Dermatologists might be able to improve patient comfort during skin cancer screening by respecting patient preferences for the physician’s gender and by allowing the patient the option of leaving on their undergarments, researchers suggested in a report published online in JAMA Dermatology (May 11, 2016).
“This study identifies barriers to getting skin checks. Giving patients choices that reduce embarrassment during an exam may make a person more likely to get regular skin checks, leading to higher rates of skin cancer detection,” said lead author Dr. Laura Ferris, associate professor, Department of Dermatology, Pitt School of Medicine and member of the Melanoma Program, University of Pittsburgh Cancer Institute.
During the study, the investigators administered an anonymous cross-sectional survey involving 443 adults undergoing a total-body skin examination for skin cancer.
The current study was born out of an observation from Dr. Ferris’ own dermatology practice. She explained that she found that many women wanted female physicians and were uncomfortable having male students in the room during their exams. She added that “while a strong preference for a same gender physician has been documented among patients undergoing colonoscopies, there wasn’t much data available about dermatology.”
Physician gender preference
Overall, the survey findings suggested that nearly all (99%) of the women preferred a female physician, and almost two-thirds of the men preferred a male physician.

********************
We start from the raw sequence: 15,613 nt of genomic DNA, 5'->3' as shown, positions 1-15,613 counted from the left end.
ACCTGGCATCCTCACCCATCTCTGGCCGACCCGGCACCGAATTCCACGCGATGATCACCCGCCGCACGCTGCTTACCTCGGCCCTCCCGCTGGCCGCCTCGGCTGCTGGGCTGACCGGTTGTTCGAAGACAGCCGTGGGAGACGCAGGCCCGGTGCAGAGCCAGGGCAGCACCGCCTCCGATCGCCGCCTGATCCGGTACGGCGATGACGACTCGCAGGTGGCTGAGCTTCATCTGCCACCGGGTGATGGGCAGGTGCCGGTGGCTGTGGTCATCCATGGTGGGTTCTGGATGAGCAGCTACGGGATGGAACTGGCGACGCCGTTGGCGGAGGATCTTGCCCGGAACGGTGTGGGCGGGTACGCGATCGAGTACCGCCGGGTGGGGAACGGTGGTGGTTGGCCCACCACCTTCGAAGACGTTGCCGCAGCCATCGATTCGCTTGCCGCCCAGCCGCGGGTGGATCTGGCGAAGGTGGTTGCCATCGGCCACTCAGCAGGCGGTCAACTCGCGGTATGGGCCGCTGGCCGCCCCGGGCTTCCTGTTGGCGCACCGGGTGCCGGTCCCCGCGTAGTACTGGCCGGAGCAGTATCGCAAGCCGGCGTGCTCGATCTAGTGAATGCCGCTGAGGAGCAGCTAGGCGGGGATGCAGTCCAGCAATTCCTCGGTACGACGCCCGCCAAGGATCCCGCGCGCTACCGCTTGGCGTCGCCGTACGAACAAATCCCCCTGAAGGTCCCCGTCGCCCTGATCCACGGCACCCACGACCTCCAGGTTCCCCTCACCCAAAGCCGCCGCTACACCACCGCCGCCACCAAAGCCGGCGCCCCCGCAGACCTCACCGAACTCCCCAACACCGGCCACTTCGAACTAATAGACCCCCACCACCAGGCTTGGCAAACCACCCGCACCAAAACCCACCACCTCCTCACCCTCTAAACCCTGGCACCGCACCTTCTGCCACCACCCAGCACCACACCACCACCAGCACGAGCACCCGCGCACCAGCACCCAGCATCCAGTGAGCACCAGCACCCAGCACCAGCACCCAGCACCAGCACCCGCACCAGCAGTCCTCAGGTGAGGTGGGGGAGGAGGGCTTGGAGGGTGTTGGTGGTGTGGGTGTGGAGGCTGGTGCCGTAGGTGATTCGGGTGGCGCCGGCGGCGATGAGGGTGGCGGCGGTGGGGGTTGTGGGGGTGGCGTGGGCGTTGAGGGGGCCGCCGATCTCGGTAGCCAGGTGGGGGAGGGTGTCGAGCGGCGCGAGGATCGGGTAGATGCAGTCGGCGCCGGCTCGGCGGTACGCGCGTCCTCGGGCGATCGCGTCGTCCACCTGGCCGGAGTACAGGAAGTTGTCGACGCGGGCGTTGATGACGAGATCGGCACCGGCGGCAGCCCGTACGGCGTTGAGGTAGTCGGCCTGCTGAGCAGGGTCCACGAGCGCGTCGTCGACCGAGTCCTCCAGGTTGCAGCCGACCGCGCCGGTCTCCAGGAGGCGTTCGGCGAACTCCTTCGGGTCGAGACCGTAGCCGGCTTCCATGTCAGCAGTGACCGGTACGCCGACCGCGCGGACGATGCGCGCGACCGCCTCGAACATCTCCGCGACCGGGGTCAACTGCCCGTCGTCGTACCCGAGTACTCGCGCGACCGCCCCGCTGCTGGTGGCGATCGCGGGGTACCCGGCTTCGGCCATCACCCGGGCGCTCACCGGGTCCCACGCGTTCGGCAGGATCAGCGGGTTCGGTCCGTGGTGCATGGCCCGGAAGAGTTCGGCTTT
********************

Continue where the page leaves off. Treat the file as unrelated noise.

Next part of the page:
Subsequently, the biggest predictor of preferring a female physician among women was being under age 30. Young women have one of the fastest growing rates of melanoma, so taking physician gender preference into account in this group may have an especially large impact, Dr. Ferris noted.
Typically, patients are asked to completely disrobe for a skin cancer screening. When asked about clothing preferences, nearly half of women and 40 per cent of men preferred to leave their undergarments in place during the exam.
“What we learned is that a substantial number of people preferred to leave their undergarments on and have us work around them,” said Dr. Ferris, who was quoted in a press release.
Less than 1% of melanomas are found in the genital region, so with 31% of women and 13% of men preferring not to have their genitals examined at all, another important message from the study is that physicians need to balance the benefit of occasionally finding a genital melanoma with causing many people discomfort or anxiety, she added.
The researchers are now focused on putting their findings into practice. “When we think about the relative risks and benefits of cancer screening, if we’re causing people discomfort, then we need to think of that as doing harm. Our study provides some easy ways to reduce that harm,” Dr. Ferris said.
“In the age of personalized medicine, taking simple steps, such as offering a choice of physician gender and degree of disrobement during an examination, can allow us to personalize the skin cancer screening examination to minimize discomfort,” she concluded.